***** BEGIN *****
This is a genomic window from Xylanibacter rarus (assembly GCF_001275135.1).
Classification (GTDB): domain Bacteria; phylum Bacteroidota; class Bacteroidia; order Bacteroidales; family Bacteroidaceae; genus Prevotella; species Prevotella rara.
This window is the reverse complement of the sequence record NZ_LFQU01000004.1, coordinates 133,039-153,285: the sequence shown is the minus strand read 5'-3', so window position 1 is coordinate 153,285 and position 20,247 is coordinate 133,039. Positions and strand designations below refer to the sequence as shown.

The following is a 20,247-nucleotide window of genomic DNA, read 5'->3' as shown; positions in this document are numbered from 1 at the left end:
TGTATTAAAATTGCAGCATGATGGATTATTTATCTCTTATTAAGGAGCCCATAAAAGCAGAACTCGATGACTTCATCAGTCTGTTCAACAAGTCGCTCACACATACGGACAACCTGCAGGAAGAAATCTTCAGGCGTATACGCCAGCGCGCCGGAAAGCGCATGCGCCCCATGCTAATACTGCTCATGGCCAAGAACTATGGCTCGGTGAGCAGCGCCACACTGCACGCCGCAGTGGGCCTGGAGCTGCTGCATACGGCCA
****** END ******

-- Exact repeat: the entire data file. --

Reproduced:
This is a genomic window from Xylanibacter rarus (assembly GCF_001275135.1).
Classification (GTDB): domain Bacteria; phylum Bacteroidota; class Bacteroidia; order Bacteroidales; family Bacteroidaceae; genus Prevotella; species Prevotella rara.
This window is the reverse complement of the sequence record NZ_LFQU01000004.1, coordinates 133,039-153,285: the sequence shown is the minus strand read 5'-3', so window position 1 is coordinate 153,285 and position 20,247 is coordinate 133,039. Positions and strand designations below refer to the sequence as shown.

The following is a 20,247-nucleotide window of genomic DNA, read 5'->3' as shown; positions in this document are numbered from 1 at the left end:
TGTATTAAAATTGCAGCATGATGGATTATTTATCTCTTATTAAGGAGCCCATAAAAGCAGAACTCGATGACTTCATCAGTCTGTTCAACAAGTCGCTCACACATACGGACAACCTGCAGGAAGAAATCTTCAGGCGTATACGCCAGCGCGCCGGAAAGCGCATGCGCCCCATGCTAATACTGCTCATGGCCAAGAACTATGGCTCGGTGAGCAGCGCCACACTGCACGCCGCAGTGGGCCTGGAGCTGCTGCATACGGCCA